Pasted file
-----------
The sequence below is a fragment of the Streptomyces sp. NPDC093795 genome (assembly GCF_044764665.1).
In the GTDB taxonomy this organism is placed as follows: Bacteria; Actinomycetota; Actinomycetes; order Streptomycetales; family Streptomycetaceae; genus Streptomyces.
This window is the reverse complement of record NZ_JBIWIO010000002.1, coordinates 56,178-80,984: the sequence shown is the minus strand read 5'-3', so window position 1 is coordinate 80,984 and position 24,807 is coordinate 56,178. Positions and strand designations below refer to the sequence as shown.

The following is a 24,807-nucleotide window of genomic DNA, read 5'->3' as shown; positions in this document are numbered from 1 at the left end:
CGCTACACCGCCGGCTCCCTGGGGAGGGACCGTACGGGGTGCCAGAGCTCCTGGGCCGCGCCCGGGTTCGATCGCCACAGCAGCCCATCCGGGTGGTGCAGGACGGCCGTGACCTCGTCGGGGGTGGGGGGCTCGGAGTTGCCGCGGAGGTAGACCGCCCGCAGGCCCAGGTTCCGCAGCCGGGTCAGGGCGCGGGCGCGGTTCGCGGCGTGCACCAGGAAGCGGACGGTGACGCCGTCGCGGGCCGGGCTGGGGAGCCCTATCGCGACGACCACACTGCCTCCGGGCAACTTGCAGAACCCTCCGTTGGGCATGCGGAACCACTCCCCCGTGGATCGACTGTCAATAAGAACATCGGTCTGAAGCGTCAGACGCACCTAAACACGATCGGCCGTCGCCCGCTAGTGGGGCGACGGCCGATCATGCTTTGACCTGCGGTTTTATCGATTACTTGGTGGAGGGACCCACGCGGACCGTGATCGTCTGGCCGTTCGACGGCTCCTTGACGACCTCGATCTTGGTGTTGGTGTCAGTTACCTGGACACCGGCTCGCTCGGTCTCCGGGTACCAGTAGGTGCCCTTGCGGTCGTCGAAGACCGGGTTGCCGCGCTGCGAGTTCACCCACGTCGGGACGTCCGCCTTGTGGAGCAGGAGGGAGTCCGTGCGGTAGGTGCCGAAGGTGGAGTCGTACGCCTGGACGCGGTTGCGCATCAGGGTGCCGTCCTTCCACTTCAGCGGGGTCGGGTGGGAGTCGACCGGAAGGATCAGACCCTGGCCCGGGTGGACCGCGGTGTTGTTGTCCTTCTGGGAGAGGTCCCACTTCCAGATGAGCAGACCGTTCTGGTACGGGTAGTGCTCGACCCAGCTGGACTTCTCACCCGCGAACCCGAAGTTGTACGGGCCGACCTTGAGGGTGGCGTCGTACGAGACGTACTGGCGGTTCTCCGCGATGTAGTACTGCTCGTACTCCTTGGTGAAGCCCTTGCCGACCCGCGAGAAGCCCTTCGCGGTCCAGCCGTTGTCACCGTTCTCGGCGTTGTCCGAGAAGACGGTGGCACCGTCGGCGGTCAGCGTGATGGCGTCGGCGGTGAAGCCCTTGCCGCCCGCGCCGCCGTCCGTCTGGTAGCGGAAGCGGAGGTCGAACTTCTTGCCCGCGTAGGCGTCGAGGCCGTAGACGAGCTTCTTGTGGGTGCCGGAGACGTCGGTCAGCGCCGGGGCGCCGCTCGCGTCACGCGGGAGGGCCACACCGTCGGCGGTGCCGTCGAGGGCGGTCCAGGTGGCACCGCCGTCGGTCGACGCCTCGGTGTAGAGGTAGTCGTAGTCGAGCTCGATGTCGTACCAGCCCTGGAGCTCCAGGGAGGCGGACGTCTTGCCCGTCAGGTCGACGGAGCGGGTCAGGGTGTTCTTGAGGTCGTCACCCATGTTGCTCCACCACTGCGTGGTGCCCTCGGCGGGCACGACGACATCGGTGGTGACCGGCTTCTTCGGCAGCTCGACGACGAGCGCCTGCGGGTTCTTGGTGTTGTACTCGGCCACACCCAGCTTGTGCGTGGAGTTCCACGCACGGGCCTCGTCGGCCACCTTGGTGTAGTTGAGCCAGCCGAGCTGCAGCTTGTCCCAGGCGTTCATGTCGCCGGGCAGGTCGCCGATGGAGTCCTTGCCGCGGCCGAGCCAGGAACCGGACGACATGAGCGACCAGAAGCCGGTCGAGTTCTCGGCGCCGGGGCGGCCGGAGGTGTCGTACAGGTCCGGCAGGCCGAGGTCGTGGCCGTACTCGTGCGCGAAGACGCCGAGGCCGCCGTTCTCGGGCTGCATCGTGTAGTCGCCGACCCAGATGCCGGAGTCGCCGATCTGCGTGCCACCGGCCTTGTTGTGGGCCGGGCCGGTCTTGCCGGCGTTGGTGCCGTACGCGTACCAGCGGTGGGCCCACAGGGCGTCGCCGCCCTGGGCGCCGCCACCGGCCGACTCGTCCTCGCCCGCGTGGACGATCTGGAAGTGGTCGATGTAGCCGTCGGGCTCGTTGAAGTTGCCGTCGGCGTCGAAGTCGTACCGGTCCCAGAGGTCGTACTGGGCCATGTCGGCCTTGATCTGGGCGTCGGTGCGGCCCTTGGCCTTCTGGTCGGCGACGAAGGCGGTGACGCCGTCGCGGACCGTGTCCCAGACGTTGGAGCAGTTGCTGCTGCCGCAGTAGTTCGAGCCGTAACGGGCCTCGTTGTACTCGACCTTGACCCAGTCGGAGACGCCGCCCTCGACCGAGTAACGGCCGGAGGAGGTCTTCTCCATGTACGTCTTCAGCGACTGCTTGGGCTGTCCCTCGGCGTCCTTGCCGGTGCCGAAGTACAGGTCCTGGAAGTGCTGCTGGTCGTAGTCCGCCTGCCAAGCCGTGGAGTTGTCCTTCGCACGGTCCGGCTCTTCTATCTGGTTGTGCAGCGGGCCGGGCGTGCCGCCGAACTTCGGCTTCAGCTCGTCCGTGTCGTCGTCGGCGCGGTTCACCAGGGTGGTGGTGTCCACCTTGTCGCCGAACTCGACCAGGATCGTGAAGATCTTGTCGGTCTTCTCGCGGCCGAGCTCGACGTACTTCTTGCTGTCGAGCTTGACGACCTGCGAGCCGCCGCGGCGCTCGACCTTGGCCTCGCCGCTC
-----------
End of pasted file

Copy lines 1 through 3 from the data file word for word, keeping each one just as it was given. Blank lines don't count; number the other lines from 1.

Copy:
The sequence below is a fragment of the Streptomyces sp. NPDC093795 genome (assembly GCF_044764665.1).
In the GTDB taxonomy this organism is placed as follows: Bacteria; Actinomycetota; Actinomycetes; order Streptomycetales; family Streptomycetaceae; genus Streptomyces.
This window is the reverse complement of record NZ_JBIWIO010000002.1, coordinates 56,178-80,984: the sequence shown is the minus strand read 5'-3', so window position 1 is coordinate 80,984 and position 24,807 is coordinate 56,178. Positions and strand designations below refer to the sequence as shown.